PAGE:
Fourth defendant indicted in asthma trial scheme.
Former study coordinator, Jessica Palacio, 34, was hired to supervise a clinical trial GlaxoSmithKline’s (GSK) Advair Diskus, but she has now become the fourth person to be indicted for falsifying clinical data. Palacio was employed at Unlimited Medical Research in Miami and was supposed to be examining the effectiveness of the medication for children between four and 11 years old, according to court records.
Advair Diskus is currently approved to treat asthma in patients four years and older, and Advair HFA is a used to treat asthma in patients 12 years and older. However, there is no recommended for the ages in between, and essentially, the clinical trials were testing whether GSK could market the Diskus to a wider range of patients.
Instead, Palacio falsified medical records to make it look like children “visited Unlimited Medical Research, took study drugs as required, and were given physical exams by a clinical investigator,” according to the indictment. Palacio lied to a Food and Drug Administration (FDA) investigator when asked about the progress of her trial and was subsequently charged with conspiracy to commit wire fraud.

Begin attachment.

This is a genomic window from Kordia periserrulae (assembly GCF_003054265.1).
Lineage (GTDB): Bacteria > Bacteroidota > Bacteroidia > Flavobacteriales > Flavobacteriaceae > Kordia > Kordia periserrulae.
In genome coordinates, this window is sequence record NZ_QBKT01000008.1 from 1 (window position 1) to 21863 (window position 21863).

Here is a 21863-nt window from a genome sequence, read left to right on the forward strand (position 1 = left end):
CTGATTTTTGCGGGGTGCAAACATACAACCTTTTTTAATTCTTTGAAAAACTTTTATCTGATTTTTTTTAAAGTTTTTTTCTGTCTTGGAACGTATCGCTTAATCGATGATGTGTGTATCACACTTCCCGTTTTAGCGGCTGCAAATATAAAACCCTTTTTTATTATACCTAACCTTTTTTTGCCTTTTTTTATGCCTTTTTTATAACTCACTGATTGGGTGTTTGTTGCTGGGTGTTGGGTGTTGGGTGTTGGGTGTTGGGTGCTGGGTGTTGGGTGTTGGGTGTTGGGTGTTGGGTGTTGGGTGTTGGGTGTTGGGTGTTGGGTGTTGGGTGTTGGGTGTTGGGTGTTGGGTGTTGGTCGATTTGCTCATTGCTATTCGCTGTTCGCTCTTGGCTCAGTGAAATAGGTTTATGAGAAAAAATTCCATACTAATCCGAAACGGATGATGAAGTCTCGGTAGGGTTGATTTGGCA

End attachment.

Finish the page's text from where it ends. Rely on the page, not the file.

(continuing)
“When the efficacy of a new pharmaceutical drug is tested, public health and safety must always take precedence over profit,” Acting U.S. Attorney Juan Antonio Gonzalez said. “Medical researchers who manipulate clinical data and falsify records needlessly endanger the public and will be prosecuted.”
A Glaxo spokesperson added, “As soon as we became aware of possible clinical trial fraud, we conducted an internal investigation; excluded the data from the studies and reports; and reported the potential fraud to the FDA and the Institutional Review Boards. We fully cooperated with the Department of Justice (DOJ) investigation and are pleased with the outcome of the trials.”
“FDA’s evaluation of a new drug begins with an analysis of reliable and accurate data from clinical trials. Compromised clinical trial data could impact the agency’s decisions about the safety and effectiveness of the drug under review,” said Special Agent in Charge Justin C. Fielder of the Food and Drug Administration (FDA) Office of Criminal Investigations, Miami Field Office. “We will continue to investigate and bring to justice those who deny the public their right to safe and effective medicines.”
Three others have been previously connected to the conspiracy to commit wire fraud. Dr. Yvelice Villaman Bencosme, a physician who was a site investigator, 64, of Miami, pleaded guilty in U.S. District Court for the Southern District of Florida. She was sentenced to 63 months. Lisett Raventos, a former site director, director of clinical operations and a study coordinator, was sentenced to 30 months. Maytee Lledo, who worked as a receptionist for Bencosme at her private practice, was sentenced to 14 months.
“Clinical trials are an essential part of the medical research process, as they ensure the effectiveness and safety to patients of new drugs,” said U.S. Attorney Ariana Fajardo Orshan for the Southern District of Florida. “Those who manipulate clinical data risk the public’s health, and such criminal behavior will be prosecuted.”